The City watchdog is to investigate a jump in the pound which took place shortly before the Bank of England’s interest rate announcement on Thursday.
The rise has raised questions over whether the decision to hold the Bank’s base rate at 0.75% had been leaked.
The Financial Conduct Authority (FCA) said: “We are aware of the incident and are looking into it.”
In December, the Bank referred to the FCA the leak of an audio feed of sensitive information to traders.
The value of sterling increased about 15 seconds before midday on Thursday, when the Bank’s Monetary Policy Committee (MPC) made its announcement.
It rose from $1.3023 to $1.3089 against the dollar, and saw a similar increase against the euro.
The pound continued to rise following the announcement, although this was a smaller increase.
The FCA is the markets regulator. It does not usually look into “spot” currency trading, where one currency is traded for another for delivery on a specific date, but it can step in in certain circumstances. For example, if it affects other regulated markets.
Andrew Sentance, former member of the bank’s MPC, told the BBC’s Today programme that its nine members make a decision on the interest rate one day before it is announced.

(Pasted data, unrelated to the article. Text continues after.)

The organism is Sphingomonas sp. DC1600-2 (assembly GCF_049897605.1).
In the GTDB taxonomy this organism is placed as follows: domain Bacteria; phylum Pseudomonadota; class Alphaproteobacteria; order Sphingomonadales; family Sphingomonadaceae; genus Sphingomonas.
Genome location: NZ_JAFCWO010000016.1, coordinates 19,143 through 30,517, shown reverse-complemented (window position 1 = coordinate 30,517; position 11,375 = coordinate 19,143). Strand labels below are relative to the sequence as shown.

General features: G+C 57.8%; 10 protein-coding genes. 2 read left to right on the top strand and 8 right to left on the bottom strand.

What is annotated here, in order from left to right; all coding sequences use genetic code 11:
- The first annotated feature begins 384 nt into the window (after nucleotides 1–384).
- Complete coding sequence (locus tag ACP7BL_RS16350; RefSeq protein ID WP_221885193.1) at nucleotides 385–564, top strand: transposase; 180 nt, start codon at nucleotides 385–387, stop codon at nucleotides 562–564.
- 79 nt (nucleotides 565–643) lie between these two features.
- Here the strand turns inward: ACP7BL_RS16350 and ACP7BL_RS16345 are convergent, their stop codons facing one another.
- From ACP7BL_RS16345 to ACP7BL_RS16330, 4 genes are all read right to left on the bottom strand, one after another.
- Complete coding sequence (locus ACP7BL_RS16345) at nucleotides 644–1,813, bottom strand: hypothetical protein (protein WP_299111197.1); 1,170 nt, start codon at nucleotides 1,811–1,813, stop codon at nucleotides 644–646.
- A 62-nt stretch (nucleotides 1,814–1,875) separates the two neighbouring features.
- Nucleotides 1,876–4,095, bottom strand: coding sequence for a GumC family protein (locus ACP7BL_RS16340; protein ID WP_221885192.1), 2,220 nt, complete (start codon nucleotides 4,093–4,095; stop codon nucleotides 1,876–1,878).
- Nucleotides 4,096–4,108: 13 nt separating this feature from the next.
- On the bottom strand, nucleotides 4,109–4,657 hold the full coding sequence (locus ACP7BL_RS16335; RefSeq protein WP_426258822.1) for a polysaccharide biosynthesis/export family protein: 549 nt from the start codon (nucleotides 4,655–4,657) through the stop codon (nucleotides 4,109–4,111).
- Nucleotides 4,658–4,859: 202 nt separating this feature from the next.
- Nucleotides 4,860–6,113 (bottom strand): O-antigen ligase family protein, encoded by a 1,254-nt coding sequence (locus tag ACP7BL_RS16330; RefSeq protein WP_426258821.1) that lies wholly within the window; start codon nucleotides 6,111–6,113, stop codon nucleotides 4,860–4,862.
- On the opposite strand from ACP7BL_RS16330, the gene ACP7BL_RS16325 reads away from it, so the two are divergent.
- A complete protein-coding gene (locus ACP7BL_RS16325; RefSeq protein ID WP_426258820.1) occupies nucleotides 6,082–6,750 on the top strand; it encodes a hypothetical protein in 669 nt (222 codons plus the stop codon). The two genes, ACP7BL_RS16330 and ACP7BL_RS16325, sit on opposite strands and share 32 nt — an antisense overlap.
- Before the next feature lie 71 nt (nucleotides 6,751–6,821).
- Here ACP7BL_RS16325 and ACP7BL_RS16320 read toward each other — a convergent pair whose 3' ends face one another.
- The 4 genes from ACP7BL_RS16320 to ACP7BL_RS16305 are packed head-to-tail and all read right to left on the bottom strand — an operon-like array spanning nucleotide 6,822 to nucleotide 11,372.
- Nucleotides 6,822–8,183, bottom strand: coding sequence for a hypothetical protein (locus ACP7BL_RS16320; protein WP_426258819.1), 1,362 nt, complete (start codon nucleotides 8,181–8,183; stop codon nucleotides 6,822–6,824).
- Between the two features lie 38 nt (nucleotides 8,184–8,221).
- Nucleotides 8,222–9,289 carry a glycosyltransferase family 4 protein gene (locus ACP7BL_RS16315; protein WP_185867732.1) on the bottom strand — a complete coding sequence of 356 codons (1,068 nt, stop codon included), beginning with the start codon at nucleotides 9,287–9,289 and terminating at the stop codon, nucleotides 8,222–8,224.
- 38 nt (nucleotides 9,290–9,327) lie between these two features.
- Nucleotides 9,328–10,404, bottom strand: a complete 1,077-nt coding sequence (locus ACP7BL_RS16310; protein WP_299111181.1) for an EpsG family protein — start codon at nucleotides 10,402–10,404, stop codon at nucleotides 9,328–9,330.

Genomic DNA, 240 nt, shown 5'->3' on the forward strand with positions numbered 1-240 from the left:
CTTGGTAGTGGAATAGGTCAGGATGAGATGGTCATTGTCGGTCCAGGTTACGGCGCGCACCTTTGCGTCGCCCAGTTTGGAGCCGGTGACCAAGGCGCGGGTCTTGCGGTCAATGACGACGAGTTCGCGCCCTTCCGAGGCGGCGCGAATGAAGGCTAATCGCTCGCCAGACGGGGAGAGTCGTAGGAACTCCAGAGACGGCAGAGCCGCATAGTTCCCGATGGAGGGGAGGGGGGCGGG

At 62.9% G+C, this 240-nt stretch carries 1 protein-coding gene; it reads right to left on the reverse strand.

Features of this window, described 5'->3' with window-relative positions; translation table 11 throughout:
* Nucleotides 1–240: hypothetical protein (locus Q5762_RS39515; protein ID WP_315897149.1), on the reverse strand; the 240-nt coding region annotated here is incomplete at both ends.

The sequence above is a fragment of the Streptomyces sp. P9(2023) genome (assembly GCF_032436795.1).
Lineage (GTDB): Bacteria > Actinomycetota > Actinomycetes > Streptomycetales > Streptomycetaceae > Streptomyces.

He said: “There is confidential information circulating in the Bank for quite a long time.
“But it could just be something coincidental, so we shouldn’t jump to conclusions,” Mr Sentance added.
In December, the Bank admitted that one of its suppliers had “misused” an audio feed of sensitive information.
The Bank’s news conferences are usually broadcast via video, but there was also an audio back-up feed in case of problems.
This audio was available between five and eight seconds before the video feed, and was leaked to hedge fund traders.
This incident was also referred to the FCA, which is still looking into the matter. It has not launched a formal investigation into it.
After the MPC’s interest rate decision, data is published on the central bank’s website.
The Bank of England did not immediately respond to the BBC’s request for comment.